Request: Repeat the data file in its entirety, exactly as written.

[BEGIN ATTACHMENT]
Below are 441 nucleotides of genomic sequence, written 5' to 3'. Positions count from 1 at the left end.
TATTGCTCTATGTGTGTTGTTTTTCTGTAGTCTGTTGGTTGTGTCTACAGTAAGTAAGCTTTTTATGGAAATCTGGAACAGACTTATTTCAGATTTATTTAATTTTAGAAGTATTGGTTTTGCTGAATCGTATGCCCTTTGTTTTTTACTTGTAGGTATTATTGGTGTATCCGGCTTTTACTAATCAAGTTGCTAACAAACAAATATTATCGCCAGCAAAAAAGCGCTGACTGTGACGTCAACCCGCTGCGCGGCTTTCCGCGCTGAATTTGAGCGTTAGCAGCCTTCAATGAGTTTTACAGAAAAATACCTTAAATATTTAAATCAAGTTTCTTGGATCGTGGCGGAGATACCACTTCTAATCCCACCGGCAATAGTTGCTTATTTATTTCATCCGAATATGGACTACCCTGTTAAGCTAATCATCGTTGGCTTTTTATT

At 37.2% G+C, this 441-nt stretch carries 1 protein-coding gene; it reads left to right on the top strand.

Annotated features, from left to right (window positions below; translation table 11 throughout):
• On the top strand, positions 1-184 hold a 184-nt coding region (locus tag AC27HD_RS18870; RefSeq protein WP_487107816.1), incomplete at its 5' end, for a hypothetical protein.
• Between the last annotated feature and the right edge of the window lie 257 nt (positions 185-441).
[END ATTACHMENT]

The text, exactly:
Below are 441 nucleotides of genomic sequence, written 5' to 3'. Positions count from 1 at the left end.
TATTGCTCTATGTGTGTTGTTTTTCTGTAGTCTGTTGGTTGTGTCTACAGTAAGTAAGCTTTTTATGGAAATCTGGAACAGACTTATTTCAGATTTATTTAATTTTAGAAGTATTGGTTTTGCTGAATCGTATGCCCTTTGTTTTTTACTTGTAGGTATTATTGGTGTATCCGGCTTTTACTAATCAAGTTGCTAACAAACAAATATTATCGCCAGCAAAAAAGCGCTGACTGTGACGTCAACCCGCTGCGCGGCTTTCCGCGCTGAATTTGAGCGTTAGCAGCCTTCAATGAGTTTTACAGAAAAATACCTTAAATATTTAAATCAAGTTTCTTGGATCGTGGCGGAGATACCACTTCTAATCCCACCGGCAATAGTTGCTTATTTATTTCATCCGAATATGGACTACCCTGTTAAGCTAATCATCGTTGGCTTTTTATT

At 37.2% G+C, this 441-nt stretch carries 1 protein-coding gene; it reads left to right on the top strand.

Annotated features, from left to right (window positions below; translation table 11 throughout):
• On the top strand, positions 1-184 hold a 184-nt coding region (locus tag AC27HD_RS18870; RefSeq protein WP_487107816.1), incomplete at its 5' end, for a hypothetical protein.
• Between the last annotated feature and the right edge of the window lie 257 nt (positions 185-441).